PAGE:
What poured from the band and Cornell was beyond labels, beyond grunge and alternative rock; this cut right to the heart of the human condition. The band also showed a dexterity and looseness that belied their young years, delivering a soulful, heartfelt triumph.

“Reach Down” is a tour de force for newbie Mike McCready. The song’s rolling riff is magnetic in its simplicity but executed with a raw, unbridled passion. Cornell majestically soars on the chorus refrain, “You gotta reach down, and pick the crowd up, Carry back in my hand, to the promised land, to the promised land,” this couplet epitomised Andrew Wood’s passion for live performance and striving for celestial meaning.

The song’s outro is a titanic five-minute guitar workout from McCready. Maybe sensing his newness to the situation while recording and unsure of his place and how far he could take things, Cornell said of McCready: “You almost kind of had to yell at him to get him to realise that in the five-and-a-half-minute solo of ‘Reach Down’, that was his time and that he wasn’t going to be stepping on anybody else.” And Mike took heed, delivering a face-melting performance that only elevates the sense of loss.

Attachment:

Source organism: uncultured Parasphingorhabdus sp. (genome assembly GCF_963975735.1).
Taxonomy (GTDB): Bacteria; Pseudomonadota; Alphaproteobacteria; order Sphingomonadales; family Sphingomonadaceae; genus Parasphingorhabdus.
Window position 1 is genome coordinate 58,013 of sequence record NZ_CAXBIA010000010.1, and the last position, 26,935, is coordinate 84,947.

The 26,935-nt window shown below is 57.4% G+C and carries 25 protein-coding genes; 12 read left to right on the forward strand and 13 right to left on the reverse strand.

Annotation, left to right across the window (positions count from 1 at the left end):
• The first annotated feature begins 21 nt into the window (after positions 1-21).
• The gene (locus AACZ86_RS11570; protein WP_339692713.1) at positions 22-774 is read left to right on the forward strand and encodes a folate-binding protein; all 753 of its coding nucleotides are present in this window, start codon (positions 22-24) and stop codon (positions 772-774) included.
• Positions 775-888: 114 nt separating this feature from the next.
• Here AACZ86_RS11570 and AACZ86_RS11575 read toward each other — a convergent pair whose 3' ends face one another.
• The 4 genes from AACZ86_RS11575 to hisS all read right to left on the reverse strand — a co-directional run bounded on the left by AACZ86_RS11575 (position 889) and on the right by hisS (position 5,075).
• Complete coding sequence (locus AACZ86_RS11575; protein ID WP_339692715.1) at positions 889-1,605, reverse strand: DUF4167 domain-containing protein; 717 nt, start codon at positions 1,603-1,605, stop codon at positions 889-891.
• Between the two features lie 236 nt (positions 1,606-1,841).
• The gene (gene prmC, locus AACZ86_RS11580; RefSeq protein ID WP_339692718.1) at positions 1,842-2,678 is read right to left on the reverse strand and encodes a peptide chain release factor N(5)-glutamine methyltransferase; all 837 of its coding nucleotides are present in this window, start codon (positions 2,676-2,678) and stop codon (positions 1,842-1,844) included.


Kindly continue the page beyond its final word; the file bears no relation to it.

Cornell wrote the first single, “Hunger Strike,” which has since become iconic. It features a duet between him and then new-to-the-scene vocalist Eddie Vedder. Cornell recalled: “When we started rehearsing the songs, I had pulled out “Hunger Strike”, and I felt it would just be filler; it didn’t feel like a real song. Eddie was sitting there in the studio, waiting for a Mookie Blaylock (Pearl Jam’s name before they came up with Pearl Jam) rehearsal, and I was singing parts, and he kind of humbly, but with some balls, walked up to the mic and started singing the low parts for me because he saw it was kind of hard. We got through a couple of choruses of him doing that, and suddenly, the light bulb came on in my head; this guy’s voice is amazing for these low parts. History wrote itself after that, and it became the single.”